I am proud to be here today representing the International Committee for Peace, Justice and Dignity in the U.S. and especially to be here with my companeros in the International Committee who reside here in Cuba. We were formerly known as the International Committee for the Freedom of the Cuban 5, but we have adapted to the new stage of the struggle to end all U.S. hostility against Cuba and to support other struggles around the world. I am happy to say that our committee has not just stayed together but has actually grown in this new period and we are committed to push forward with the same enthusiasm and determination that we had in the long battle to free the five.
We know that the reason that the Cuban 5 were freed was not because of some noble gesture on the part of the U.S. government but because they were supported by an entire nation that never wavered and an international movement that just kept growing. It was a political struggle from the beginning to the end and this is the same formula that will bring down the blockade and close Guantanamo.
Our first major campaign in this new era of U.S.- Cuba relations took place in Washington DC in September. It was the natural continuation of our work around the five. One new dynamic was pulling together other groups in the U.S. who are our natural allies to plan the work from the beginning, including Pastors for Peace, the Venceremos Brigade, the Institute for Policy Studies, and the National Network on Cuba. We called the project Days of Actions against the Blockade, with activists coming from all over the U.S. to participate in grass roots advocacy in 57 Congressional offices and a series of public events that were designed to bring awareness that Cuba was more than just a nice destination point to travel to, but a country that needed our continued solidarity and that there was still a lot of work to be done.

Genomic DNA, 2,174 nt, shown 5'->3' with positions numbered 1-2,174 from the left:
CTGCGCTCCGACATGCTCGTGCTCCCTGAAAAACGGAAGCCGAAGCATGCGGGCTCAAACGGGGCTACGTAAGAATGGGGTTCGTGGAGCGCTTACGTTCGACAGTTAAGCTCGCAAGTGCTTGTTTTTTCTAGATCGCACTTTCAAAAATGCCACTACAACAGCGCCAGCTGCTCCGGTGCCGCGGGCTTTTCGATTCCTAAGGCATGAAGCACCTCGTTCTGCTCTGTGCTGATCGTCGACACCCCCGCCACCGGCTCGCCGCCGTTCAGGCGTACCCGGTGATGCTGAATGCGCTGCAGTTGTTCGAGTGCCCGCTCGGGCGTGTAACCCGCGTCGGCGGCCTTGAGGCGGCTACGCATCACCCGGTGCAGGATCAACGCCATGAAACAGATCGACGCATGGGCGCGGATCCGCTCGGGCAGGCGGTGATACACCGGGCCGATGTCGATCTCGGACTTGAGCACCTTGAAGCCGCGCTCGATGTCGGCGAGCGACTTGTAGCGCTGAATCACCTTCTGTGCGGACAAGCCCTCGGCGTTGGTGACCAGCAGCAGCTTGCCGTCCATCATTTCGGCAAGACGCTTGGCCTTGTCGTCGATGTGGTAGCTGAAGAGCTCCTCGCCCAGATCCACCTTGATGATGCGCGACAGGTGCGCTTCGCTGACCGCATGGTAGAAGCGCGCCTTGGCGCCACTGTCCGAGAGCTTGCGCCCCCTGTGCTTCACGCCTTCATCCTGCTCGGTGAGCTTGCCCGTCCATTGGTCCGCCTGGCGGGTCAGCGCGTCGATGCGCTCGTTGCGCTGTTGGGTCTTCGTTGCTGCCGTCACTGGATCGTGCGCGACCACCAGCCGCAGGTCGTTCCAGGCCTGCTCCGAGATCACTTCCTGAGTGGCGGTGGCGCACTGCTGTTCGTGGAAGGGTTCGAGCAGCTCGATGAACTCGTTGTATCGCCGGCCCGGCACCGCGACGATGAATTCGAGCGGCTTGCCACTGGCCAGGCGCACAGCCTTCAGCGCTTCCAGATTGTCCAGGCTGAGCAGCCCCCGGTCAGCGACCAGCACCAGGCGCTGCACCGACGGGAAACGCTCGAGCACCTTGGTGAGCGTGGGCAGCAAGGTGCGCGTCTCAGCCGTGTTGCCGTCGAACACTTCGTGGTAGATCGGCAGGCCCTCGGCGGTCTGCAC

As we gather here today in the shadow of this dreadful prison it is also important to mention that the U.S. not only has the highest per capita number of people locked away in the world, most for non-violent crimes, but it also has hundreds of political prisoners whose crimes are that they are fighters for freedom and justice. Leonard Peltier and Mumia Abu Jamal are the ones most known but there are many more including Oscar Lopez Rivera who is the longest held political prisoner in Puerto Rican history. We must include all of them in our work and expose the hypocrisy of the U.S. government and their hollow pronouncements about human rights.
From all of us in the International Committee we look forward to working with all of you in the future. We invite you to join us in a social media campaign to celebrate the victories of the last year and recommit our efforts to ending the blockade. The twitter campaign will stretch from December 4th, when Gerardo Hernandez was moved out of Victorville Prison, through January 6th when Adriana and Gerardo’s daughter Gema was born. The main date is of course December 17th when the Cuban 5 were reunited in Havana. For more information about the Tuitazo you can go to our website: www.theinternationalcommittee.org Remember to use the hashtag D17CubaVa.
We believe that united we can bring an end to the criminal blockade, lift the travel ban, close the U.S. military base in Guantanamo and return the land to its rightful owners; the Cuban people.